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---
title: How to update gems with Bundler
---
.container.guide
%h2 How to update gems with Bundler
.contents
.bullet
.description
%h3#updating-a-dependency
Updating a Dependency
%p.description
Of course, at some point, you might want to update the version of a particular
dependency your application relies on. For instance, you might want to update
<code>rails</code> to <code>3.0.0</code> final. Importantly, just because you're
updating one dependency, it doesn't mean you want to re-resolve all of your dependencies
and use the latest version of everything. In our example, you only have three
dependencies, but even in this case, updating everything can cause complications.
%p.description
To illustrate, the <code>rails 3.0.0.rc</code> gem depends on <code>actionpack
3.0.0.rc</code> gem, which depends on <code>rack ~> 1.2.1</code> (which means <code>>=
1.2.1</code> and <code>< 1.3.0</code>). The <code>rack-cache</code> gem depends on
<code>rack >= 0.4</code>. Let's assume that the <code>rails 3.0.0</code> final gem also
depends on <code>rack ~> 1.2.1</code>, and that since the release of <code>rails
3.0.0</code>, the Rack team released <code>rack 1.2.2</code>.
%p.description
If we naïvely update all of our gems in order to update Rails, we'll get <code>rack
1.2.2</code>, which satisfies the requirements of both <code>rails 3.0.0</code> and
<code>rack-cache</code>. However, we didn't specifically ask to update
<code>rack-cache</code>, which may not be compatible with <code>rack 1.2.2</code> (for
whatever reason). And while an update from <code>rack 1.2.1</code> to <code>rack
1.2.2</code> probably won't break anything, similar scenarios can happen that involve
much larger jumps. (see [1] below for a larger discussion)
%p.description
In order to avoid this problem, when you update a gem, bundler will not update a
dependency of that gem if another gem still depends on it. In this example, since
<code>rack-cache</code> still depends on <code>rack</code>, bundler will not update the
<code>rack</code> gem. This ensures that updating <code>rails</code> doesn't
inadvertently break <code>rack-cache</code>. Since <code>rails 3.0.0</code>'s dependency
<code>actionpack 3.0.0</code> remains compatible with <code>rack 1.2.1</code>, bundler
leaves it alone, and <code>rack-cache</code> continues to work even in the face of an
incompatibility with <code>rack 1.2.2</code>.
%p.description
Since you originally declared a dependency on <code>rails 3.0.0.rc</code>, if you want
to update to <code>rails 3.0.0</code>, simply update your <code>Gemfile</code> to
<code>gem 'rails', '3.0.0'</code> and run:
:code
$ bundle install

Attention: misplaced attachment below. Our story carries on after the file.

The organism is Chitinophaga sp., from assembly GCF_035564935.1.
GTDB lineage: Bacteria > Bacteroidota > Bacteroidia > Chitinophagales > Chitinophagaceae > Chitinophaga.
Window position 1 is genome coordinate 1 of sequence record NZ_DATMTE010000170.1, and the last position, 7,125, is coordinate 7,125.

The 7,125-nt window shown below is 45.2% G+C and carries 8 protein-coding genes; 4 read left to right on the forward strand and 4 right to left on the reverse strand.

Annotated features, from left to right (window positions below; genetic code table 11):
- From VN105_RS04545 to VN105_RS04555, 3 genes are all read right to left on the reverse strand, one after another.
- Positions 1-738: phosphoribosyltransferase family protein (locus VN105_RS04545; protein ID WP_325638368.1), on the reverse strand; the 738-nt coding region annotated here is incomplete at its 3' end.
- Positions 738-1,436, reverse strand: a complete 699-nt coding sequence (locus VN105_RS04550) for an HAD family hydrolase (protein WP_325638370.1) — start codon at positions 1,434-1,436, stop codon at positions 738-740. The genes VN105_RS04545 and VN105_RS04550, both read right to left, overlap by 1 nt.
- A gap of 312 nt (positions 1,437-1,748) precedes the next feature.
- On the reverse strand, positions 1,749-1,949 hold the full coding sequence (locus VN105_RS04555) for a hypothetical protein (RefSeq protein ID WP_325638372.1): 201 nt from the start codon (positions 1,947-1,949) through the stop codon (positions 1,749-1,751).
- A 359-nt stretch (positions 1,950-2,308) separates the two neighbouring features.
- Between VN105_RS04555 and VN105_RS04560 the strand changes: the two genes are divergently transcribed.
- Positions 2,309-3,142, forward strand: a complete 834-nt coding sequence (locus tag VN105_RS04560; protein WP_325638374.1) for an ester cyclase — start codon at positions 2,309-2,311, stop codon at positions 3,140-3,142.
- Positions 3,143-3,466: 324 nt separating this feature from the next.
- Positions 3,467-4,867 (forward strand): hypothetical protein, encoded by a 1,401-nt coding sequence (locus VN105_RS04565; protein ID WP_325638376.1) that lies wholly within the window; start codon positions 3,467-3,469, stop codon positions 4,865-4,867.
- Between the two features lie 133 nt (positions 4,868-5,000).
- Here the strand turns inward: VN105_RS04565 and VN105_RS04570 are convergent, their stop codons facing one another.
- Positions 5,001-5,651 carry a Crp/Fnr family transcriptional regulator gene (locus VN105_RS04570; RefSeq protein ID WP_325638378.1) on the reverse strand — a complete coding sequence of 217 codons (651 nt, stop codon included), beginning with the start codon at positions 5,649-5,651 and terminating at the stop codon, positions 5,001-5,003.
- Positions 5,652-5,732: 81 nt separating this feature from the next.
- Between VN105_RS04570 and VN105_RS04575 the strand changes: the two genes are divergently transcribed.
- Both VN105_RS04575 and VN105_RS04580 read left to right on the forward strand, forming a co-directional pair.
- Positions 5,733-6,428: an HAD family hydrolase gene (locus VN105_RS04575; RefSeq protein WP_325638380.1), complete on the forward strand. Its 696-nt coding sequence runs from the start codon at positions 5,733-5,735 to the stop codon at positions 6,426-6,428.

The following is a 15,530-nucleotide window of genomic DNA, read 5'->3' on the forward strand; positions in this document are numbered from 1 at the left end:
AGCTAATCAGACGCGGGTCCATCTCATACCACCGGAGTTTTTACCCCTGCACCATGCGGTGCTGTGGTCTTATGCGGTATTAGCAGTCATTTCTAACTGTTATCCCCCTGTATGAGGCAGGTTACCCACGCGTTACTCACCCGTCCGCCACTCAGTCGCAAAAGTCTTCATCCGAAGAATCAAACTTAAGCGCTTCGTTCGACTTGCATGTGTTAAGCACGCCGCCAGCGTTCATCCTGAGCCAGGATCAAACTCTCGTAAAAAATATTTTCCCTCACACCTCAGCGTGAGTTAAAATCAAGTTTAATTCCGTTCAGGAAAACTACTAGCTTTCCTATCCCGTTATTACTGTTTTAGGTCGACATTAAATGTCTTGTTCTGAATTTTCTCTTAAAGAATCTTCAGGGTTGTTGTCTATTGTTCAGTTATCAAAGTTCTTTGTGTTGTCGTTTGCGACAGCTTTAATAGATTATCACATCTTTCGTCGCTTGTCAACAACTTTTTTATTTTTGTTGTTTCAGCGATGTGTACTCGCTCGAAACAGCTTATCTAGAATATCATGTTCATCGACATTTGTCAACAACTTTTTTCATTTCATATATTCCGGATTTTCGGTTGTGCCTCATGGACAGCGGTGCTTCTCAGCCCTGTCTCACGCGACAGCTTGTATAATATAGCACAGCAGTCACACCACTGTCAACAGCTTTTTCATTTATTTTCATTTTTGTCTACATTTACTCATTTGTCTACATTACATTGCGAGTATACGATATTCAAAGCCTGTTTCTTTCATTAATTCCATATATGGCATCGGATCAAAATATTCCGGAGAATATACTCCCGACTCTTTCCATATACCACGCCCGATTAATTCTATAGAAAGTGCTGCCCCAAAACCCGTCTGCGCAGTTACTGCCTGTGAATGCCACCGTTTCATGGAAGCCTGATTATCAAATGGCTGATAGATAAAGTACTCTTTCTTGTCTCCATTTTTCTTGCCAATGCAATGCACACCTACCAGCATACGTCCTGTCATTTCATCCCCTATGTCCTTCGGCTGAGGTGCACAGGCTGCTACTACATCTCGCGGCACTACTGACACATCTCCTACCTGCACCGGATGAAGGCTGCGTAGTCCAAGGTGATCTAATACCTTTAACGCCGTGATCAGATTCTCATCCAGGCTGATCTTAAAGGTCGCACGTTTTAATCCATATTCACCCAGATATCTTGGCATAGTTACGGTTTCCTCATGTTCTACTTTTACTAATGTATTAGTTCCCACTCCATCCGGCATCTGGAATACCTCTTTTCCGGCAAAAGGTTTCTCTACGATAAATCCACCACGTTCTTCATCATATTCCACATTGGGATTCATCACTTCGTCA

%p.description
As described above, the <code>bundle install</code> command always does a conservative
update, refusing to update gems (or their dependencies) that you have not explicitly
changed in the <code>Gemfile</code>. This means that if you do not modify
<code>rack-cache</code> in your <code>Gemfile</code>, bundler will treat it **and its
dependencies** (<code>rack</code>) as a single, unmodifiable unit. If <code>rails
3.0.0</code> was incompatible with <code>rack-cache</code>, bundler will report a
conflict between your snapshotted dependencies (<code>Gemfile.lock</code>) and your
updated <code>Gemfile</code>.
%p.description
If you update your <code>Gemfile</code>, and your system already has all of the needed
dependencies, bundler will transparently update the <code>Gemfile.lock</code> when you
boot your application. For instance, if you add <code>mysql</code> to your
<code>Gemfile</code>, and have already installed it in your system, you can boot your
application without running <code>bundle install</code>, and bundler will persist the
"last known good" configuration to the <code>Gemfile.lock</code> snapshot.
%p.description
This can come in handy when adding or updating gems with minimal dependencies (database
drivers, <code>wirble</code>, <code>ruby-debug</code>). It will probably fail if you
update gems with significant dependencies (<code>rails</code>), or that a lot of gems
depend on (<code>rack</code>). If a transparent update fails, your application will fail
to boot, and bundler will print out an error instructing you to run <code>bundle
install</code>.
.bullet
.description
%h3#updating-a-gem-without-modifying-the-gemfile
Updating a Gem Without Modifying the Gemfile
%p
Sometimes, you want to update a dependency without modifying the Gemfile. For example,
you might want to update to the latest version of <code>rack-cache</code>. Because you
did not declare a specific version of <code>rack-cache</code> in the
<code>Gemfile</code>, you might want to periodically get the latest version of
<code>rack-cache</code>. To do this, you want to use the <code>bundle update</code>
command:
:code
$ bundle update rack-cache
%p
This command will update <code>rack-cache</code> and its dependencies to the latest
version allowed by the <code>Gemfile</code> (in this case, the latest version
available). It will not modify any other dependencies.
%p
It will, however, update dependencies of other gems if necessary. For instance, if the
latest version of <code>rack-cache</code> specifies a dependency on <code>rack >=
1.2.2</code>, bundler will update <code>rack</code> to <code>1.2.2</code> even though
you have not asked bundler to update <code>rack</code>. If bundler needs to update a
gem that another gem depends on, it will let you know after the update has completed.
%p
If you want to update every gem in the Gemfile to the latest possible versions, run:
:code
$ bundle update
%p
This will resolve dependencies from scratch, ignoring the <code>Gemfile.lock</code>. If
you do this, keep <code>git reset --hard</code> and your test suite in your back pocket.
Resolving all dependencies from scratch can have surprising results, especially if a
number of the third-party packages you depend on have released new versions since you
last did a full update.